How Long Will Pickled Eggs Keep?


Do you have a jar of pickled eggs sitting in your fridge? If it has been there for months, you’re probably wondering, how long will pickled eggs keep? The National Center for Home Food Preservation states that when kept refrigerated, pickled eggs should be consumed within 3 to 4 months for best quality.¹ And yes, you’re supposed to refrigerate them!

Pickled eggs are a classic dish that can be enjoyed year-round. If you’ve never tried them before, they’re worth a shot! While there are many different pickled eggs recipes, most varieties have a mouth-puckering tangy flavor from a pickling solution made of vinegar and spices.

Like other low-acid foods, pickled eggs are prone to botulism when improperly packed or stored. To prevent this dangerous foodborne illness, it’s important to follow a few food safety practices when storing and making pickled eggs.

Do you need to keep pickled eggs in the fridge?

Yes, the National Center for Home Food Preservation (NCHFP) states that pickled eggs must be kept in the fridge.¹ This is because there are no reliable recipes for homemade canned pickled eggs.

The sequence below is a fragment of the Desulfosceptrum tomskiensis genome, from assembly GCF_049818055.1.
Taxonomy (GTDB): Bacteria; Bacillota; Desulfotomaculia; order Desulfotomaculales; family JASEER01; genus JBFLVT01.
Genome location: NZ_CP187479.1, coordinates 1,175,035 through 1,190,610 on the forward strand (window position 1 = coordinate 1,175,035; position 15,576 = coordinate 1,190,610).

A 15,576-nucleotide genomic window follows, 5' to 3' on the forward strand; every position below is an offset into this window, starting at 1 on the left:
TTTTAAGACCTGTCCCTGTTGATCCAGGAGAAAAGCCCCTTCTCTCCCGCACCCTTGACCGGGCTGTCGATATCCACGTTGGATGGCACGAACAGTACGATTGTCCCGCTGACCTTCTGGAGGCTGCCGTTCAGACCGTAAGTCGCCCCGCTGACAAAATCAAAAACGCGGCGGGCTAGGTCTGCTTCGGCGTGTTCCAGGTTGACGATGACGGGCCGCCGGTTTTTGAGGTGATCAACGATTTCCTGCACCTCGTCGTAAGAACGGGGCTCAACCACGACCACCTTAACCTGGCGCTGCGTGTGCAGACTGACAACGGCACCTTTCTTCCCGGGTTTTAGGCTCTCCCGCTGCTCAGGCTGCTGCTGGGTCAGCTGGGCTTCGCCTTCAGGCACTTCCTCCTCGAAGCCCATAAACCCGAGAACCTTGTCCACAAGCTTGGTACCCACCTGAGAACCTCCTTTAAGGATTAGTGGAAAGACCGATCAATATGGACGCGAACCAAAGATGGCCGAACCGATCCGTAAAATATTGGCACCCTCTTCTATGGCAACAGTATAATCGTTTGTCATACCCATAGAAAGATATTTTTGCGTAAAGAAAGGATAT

Eggs are a low-acid food. When home canning, low-acid foods such as meat, poultry, fish, and most vegetables require processing in a pressure canner to effectively kill harmful pathogens. Unfortunately, most home pressure canners are not able to sufficiently or reliably kill bacteria when it comes to pickled eggs.

And in case you’re wondering, regular, unpickled store-bought eggs need to be stored in the fridge too. Read more about egg refrigeration and how long store-bought eggs last.

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Credit: Green Mountain Girls Farm / Flickr

Canning pickled eggs, yes or no?

Simply put, no, it’s not safe to can your pickled eggs at home. This is the advice provided by NCHFP along with pretty much every University Cooperative Extension office.

While you might see some online recipes for canning pickled eggs for long term storage, none of these recipes are recommended by food safety experts.

Can you keep pickled eggs at room temperature?

No, please don’t keep pickled eggs at room temperature. The Centers for Disease Control and Prevention (CDC) reports a man who died of botulism poisoning from consuming homemade pickled eggs stored at room temperature.²

Scouring through different online forums, there are many who claim they’ve kept pickled eggs on their countertops, and their grandparents did the same, and no one has ever gotten sick. Others say that pickled eggs kept at room temperature are a mainstay in British pubs as free grub.

The risk of developing botulism isn’t worth it. I would rather be safe than sorry. And my general distrust of “free” bar food (which includes pretzels, nuts, and now pickled eggs stored at room temperature) makes me want to hurtle in the opposite direction.